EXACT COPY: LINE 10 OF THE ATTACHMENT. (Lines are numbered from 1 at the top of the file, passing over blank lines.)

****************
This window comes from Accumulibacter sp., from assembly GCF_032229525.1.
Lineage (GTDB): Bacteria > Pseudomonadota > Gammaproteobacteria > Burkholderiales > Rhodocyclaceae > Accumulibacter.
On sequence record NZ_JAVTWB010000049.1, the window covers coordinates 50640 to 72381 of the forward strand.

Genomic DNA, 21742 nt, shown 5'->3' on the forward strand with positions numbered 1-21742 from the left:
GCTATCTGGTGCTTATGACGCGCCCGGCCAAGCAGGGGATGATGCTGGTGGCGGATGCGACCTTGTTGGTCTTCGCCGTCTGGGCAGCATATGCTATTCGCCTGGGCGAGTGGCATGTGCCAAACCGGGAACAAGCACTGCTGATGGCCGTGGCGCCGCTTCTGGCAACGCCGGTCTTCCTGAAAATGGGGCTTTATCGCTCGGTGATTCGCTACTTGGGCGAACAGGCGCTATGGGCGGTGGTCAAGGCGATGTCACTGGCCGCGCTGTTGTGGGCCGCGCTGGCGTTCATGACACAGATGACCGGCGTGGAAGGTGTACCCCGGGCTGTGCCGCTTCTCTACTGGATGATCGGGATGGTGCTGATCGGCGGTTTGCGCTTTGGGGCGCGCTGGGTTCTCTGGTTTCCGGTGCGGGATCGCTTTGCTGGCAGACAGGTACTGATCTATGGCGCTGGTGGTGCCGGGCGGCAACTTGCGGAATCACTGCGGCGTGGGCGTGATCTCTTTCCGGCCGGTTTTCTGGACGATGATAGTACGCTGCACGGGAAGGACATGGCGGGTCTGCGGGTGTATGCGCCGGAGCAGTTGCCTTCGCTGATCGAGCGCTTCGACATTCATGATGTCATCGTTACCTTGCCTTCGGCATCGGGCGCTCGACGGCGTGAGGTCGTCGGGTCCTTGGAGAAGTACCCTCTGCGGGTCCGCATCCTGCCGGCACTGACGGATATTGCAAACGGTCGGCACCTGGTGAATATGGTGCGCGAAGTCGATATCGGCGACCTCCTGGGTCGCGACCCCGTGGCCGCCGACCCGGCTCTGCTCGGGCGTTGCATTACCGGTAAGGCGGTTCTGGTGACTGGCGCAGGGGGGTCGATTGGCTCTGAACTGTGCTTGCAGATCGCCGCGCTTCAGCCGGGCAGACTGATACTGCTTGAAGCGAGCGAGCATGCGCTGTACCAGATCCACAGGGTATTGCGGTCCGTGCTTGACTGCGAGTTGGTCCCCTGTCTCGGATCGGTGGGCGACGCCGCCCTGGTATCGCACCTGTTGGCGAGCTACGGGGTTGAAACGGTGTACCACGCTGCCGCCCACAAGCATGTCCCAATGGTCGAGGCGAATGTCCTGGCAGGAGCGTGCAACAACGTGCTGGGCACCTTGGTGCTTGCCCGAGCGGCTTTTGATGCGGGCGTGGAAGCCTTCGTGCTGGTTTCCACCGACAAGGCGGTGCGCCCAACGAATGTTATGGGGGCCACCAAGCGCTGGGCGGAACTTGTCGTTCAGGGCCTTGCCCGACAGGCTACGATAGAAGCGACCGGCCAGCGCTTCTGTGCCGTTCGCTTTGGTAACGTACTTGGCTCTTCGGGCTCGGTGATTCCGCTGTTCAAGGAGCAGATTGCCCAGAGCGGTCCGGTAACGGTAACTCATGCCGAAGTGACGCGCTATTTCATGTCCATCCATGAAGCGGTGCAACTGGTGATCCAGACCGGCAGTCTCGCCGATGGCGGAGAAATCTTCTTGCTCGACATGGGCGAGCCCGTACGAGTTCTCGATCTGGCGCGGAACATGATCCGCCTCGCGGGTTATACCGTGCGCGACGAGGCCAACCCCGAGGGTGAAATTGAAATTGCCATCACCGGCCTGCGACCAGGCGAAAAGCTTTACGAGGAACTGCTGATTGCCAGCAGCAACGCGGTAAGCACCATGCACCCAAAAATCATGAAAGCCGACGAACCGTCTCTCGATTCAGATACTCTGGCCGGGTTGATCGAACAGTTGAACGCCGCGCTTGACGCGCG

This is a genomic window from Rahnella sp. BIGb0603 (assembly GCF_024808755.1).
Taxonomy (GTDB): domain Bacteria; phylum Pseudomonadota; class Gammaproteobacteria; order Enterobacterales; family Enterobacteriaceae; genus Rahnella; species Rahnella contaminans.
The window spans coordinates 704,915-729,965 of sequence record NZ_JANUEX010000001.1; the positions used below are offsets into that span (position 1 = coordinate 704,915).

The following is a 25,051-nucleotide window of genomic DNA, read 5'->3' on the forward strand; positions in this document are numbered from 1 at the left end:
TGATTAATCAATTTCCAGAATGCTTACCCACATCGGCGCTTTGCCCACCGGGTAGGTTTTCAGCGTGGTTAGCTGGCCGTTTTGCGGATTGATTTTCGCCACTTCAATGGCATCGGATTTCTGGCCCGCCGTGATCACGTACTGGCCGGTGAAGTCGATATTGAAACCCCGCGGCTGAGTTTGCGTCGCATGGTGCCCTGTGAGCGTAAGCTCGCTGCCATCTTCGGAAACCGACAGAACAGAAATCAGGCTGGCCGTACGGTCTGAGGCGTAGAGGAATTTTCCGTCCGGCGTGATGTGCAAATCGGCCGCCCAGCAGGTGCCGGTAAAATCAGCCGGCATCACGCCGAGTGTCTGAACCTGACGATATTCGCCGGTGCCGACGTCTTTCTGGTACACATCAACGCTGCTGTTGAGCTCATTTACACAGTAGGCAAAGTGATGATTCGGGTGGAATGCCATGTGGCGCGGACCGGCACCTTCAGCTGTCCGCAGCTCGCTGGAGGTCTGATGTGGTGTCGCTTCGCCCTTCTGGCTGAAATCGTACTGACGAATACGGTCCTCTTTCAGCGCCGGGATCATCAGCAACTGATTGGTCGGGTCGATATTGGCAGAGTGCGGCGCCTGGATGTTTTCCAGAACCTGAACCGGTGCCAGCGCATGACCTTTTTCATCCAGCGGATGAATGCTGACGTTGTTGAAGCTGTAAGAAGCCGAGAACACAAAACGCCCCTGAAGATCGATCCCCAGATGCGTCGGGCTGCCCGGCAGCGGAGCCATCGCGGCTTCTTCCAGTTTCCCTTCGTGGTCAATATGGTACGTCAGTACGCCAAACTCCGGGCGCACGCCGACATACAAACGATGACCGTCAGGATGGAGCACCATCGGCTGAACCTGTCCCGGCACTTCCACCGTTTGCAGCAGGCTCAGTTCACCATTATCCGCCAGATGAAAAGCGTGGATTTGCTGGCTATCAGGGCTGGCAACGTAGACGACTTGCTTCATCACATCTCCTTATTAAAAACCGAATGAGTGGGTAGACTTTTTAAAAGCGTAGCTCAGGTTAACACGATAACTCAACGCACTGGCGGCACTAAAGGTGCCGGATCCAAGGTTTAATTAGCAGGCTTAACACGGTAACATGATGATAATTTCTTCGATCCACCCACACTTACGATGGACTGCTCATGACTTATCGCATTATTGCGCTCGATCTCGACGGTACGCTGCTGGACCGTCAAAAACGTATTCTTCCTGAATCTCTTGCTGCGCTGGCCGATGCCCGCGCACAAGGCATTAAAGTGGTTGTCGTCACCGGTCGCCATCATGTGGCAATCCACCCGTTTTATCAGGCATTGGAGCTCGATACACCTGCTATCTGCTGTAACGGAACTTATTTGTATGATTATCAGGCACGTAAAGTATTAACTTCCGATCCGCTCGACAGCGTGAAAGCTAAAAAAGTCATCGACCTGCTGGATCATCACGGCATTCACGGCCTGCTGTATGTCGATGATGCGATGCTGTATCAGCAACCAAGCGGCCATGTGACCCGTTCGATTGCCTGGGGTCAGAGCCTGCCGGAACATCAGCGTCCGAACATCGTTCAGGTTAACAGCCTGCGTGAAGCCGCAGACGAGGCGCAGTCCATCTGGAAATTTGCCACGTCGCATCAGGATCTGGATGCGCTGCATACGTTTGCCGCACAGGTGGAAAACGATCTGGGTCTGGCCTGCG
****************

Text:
TGATTAATCAATTTCCAGAATGCTTACCCACATCGGCGCTTTGCCCACCGGGTAGGTTTTCAGCGTGGTTAGCTGGCCGTTTTGCGGATTGATTTTCGCCACTTCAATGGCATCGGATTTCTGGCCCGCCGTGATCACGTACTGGCCGGTGAAGTCGATATTGAAACCCCGCGGCTGAGTTTGCGTCGCATGGTGCCCTGTGAGCGTAAGCTCGCTGCCATCTTCGGAAACCGACAGAACAGAAATCAGGCTGGCCGTACGGTCTGAGGCGTAGAGGAATTTTCCGTCCGGCGTGATGTGCAAATCGGCCGCCCAGCAGGTGCCGGTAAAATCAGCCGGCATCACGCCGAGTGTCTGAACCTGACGATATTCGCCGGTGCCGACGTCTTTCTGGTACACATCAACGCTGCTGTTGAGCTCATTTACACAGTAGGCAAAGTGATGATTCGGGTGGAATGCCATGTGGCGCGGACCGGCACCTTCAGCTGTCCGCAGCTCGCTGGAGGTCTGATGTGGTGTCGCTTCGCCCTTCTGGCTGAAATCGTACTGACGAATACGGTCCTCTTTCAGCGCCGGGATCATCAGCAACTGATTGGTCGGGTCGATATTGGCAGAGTGCGGCGCCTGGATGTTTTCCAGAACCTGAACCGGTGCCAGCGCATGACCTTTTTCATCCAGCGGATGAATGCTGACGTTGTTGAAGCTGTAAGAAGCCGAGAACACAAAACGCCCCTGAAGATCGATCCCCAGATGCGTCGGGCTGCCCGGCAGCGGAGCCATCGCGGCTTCTTCCAGTTTCCCTTCGTGGTCAATATGGTACGTCAGTACGCCAAACTCCGGGCGCACGCCGACATACAAACGATGACCGTCAGGATGGAGCACCATCGGCTGAACCTGTCCCGGCACTTCCACCGTTTGCAGCAGGCTCAGTTCACCATTATCCGCCAGATGAAAAGCGTGGATTTGCTGGCTATCAGGGCTGGCAACGTAGACGACTTGCTTCATCACATCTCCTTATTAAAAACCGAATGAGTGGGTAGACTTTTTAAAAGCGTAGCTCAGGTTAACACGATAACTCAACGCACTGGCGGCACTAAAGGTGCCGGATCCAAGGTTTAATTAGCAGGCTTAACACGGTAACATGATGATAATTTCTTCGATCCACCCACACTTACGATGGACTGCTCATGACTTATCGCATTATTGCGCTCGATCTCGACGGTACGCTGCTGGACCGTCAAAAACGTATTCTTCCTGAATCTCTTGCTGCGCTGGCCGATGCCCGCGCACAAGGCATTAAAGTGGTTGTCGTCACCGGTCGCCATCATGTGGCAATCCACCCGTTTTATCAGGCATTGGAGCTCGATACACCTGCTATCTGCTGTAACGGAACTTATTTGTATGATTATCAGGCACGTAAAGTATTAACTTCCGATCCGCTCGACAGCGTGAAAGCTAAAAAAGTCATCGACCTGCTGGATCATCACGGCATTCACGGCCTGCTGTATGTCGATGATGCGATGCTGTATCAGCAACCAAGCGGCCATGTGACCCGTTCGATTGCCTGGGGTCAGAGCCTGCCGGAACATCAGCGTCCGAACATCGTTCAGGTTAACAGCCTGCGTGAAGCCGCAGACGAGGCGCAGTCCATCTGGAAATTTGCCACGTCGCATCAGGATCTGGATGCGCTGCATACGTTTGCCGCACAGGTGGAAAACGATCTGGGTCTGGCCTGCG